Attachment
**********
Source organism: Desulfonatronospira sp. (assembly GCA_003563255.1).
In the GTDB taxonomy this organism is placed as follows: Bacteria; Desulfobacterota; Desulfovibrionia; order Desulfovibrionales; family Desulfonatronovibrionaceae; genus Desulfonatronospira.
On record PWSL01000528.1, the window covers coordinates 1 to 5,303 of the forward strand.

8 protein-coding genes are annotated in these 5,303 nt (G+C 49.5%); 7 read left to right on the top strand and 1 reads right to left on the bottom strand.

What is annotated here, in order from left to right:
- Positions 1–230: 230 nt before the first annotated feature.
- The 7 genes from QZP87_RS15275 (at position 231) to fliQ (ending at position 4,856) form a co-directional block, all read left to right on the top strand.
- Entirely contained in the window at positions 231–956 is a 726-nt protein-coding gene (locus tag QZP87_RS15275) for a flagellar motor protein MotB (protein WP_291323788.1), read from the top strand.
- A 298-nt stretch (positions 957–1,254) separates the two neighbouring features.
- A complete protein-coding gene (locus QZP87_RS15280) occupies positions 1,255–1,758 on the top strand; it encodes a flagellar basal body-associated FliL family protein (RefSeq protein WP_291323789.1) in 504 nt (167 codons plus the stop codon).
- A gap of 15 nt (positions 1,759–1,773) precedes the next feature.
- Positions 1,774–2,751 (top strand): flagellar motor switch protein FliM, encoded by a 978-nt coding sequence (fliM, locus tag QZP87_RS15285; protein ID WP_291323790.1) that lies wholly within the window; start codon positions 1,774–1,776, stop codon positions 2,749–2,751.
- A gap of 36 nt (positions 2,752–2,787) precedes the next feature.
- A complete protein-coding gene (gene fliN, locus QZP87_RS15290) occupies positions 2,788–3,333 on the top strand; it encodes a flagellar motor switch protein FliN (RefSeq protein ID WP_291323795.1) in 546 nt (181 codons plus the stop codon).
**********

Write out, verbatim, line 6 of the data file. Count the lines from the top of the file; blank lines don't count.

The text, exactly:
- Positions 1–230: 230 nt before the first annotated feature.